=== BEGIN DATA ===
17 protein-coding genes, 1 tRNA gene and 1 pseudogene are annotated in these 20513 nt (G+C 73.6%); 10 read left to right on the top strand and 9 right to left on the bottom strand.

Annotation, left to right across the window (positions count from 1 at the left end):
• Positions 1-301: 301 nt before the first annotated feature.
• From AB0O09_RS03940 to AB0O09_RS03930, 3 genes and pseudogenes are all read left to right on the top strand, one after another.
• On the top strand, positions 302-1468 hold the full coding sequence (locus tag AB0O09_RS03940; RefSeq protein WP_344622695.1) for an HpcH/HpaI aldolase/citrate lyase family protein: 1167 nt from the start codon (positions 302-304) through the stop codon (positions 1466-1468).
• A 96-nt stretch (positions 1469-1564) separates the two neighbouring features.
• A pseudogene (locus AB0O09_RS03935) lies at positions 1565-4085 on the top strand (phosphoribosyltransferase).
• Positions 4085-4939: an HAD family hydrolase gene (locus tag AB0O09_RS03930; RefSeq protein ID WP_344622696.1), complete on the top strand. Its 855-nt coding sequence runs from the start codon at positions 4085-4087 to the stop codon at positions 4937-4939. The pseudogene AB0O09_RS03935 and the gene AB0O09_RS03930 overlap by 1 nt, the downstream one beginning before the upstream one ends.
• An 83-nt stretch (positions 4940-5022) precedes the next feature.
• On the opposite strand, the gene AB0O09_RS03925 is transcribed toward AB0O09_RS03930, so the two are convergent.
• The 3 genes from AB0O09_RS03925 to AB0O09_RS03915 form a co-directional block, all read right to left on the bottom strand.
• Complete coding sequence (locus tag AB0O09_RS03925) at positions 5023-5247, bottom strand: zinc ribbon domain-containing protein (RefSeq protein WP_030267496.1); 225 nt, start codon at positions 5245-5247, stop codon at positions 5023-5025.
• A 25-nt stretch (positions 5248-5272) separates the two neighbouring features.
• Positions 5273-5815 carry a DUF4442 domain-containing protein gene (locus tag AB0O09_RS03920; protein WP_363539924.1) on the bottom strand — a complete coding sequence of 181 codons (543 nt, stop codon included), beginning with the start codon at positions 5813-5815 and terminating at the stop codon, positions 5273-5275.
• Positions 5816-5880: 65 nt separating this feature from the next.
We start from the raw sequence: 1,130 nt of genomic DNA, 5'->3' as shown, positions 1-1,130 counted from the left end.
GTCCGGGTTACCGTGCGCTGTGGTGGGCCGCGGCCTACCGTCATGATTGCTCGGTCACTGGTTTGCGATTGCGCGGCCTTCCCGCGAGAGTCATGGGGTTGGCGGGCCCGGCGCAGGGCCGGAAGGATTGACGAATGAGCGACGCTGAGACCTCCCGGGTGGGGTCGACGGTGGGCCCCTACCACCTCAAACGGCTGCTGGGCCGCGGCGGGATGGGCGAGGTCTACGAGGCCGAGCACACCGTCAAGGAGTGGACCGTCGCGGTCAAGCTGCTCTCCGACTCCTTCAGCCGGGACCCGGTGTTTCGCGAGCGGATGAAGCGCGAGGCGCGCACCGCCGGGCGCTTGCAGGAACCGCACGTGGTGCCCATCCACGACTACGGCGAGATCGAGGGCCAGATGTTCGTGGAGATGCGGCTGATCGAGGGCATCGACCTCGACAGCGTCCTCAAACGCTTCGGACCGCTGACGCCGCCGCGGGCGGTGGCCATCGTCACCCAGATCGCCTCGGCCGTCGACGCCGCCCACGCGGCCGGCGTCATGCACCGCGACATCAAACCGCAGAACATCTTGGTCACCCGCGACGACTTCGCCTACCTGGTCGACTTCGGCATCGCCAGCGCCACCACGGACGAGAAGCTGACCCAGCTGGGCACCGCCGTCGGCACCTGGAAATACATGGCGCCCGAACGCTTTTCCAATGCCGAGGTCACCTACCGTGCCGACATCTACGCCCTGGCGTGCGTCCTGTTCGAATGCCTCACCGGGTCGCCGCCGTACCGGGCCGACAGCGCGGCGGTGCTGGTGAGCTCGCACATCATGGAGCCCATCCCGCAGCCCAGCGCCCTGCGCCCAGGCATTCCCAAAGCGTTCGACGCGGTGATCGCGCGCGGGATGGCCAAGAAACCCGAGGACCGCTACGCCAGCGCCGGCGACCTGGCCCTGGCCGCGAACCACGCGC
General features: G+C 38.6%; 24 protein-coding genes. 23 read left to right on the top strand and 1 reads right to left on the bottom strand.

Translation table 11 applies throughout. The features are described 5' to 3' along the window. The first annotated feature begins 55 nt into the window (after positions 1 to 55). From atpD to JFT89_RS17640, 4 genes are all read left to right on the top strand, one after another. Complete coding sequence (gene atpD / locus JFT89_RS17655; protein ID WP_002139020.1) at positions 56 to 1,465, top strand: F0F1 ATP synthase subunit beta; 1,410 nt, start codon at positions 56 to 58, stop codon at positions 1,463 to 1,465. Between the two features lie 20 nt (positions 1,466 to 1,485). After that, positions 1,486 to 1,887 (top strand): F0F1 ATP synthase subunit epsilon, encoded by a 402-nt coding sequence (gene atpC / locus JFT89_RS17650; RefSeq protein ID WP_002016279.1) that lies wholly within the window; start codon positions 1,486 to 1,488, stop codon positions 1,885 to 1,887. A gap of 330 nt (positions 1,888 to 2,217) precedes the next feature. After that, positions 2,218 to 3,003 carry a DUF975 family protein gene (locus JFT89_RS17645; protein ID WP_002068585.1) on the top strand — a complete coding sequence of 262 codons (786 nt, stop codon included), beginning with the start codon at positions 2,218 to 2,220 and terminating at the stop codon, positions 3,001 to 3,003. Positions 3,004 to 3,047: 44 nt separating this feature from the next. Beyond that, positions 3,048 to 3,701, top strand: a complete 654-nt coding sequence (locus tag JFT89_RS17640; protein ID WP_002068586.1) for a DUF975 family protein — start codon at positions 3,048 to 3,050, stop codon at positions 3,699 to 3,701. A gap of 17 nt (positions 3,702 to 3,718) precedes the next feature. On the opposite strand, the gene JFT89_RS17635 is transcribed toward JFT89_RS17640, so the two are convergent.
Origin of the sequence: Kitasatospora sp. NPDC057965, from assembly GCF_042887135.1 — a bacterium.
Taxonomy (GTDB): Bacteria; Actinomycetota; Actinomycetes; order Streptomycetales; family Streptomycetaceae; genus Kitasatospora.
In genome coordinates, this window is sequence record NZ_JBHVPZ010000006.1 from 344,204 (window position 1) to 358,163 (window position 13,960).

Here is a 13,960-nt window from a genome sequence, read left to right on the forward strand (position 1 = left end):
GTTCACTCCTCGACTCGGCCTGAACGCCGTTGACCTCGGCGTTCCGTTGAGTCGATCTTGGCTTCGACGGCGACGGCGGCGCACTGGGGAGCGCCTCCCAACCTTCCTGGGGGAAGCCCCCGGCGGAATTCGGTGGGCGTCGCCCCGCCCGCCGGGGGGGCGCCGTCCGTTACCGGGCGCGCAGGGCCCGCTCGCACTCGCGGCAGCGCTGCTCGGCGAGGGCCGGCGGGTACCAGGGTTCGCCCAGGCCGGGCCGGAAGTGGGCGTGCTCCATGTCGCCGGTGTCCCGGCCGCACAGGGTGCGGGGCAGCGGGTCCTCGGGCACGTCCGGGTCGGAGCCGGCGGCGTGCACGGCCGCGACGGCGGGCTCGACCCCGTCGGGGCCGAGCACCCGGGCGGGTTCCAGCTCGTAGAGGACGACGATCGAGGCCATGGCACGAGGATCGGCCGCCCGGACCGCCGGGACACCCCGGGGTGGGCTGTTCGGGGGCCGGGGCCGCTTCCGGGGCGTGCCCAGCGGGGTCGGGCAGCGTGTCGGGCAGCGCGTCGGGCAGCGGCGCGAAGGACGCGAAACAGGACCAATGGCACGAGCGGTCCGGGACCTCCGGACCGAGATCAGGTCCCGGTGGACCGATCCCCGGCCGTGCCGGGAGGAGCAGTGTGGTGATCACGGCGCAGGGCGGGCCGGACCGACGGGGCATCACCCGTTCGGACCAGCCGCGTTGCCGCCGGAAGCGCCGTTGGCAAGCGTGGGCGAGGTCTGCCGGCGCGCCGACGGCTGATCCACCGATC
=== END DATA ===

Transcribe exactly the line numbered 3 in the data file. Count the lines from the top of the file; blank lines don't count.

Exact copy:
• Positions 1-301: 301 nt before the first annotated feature.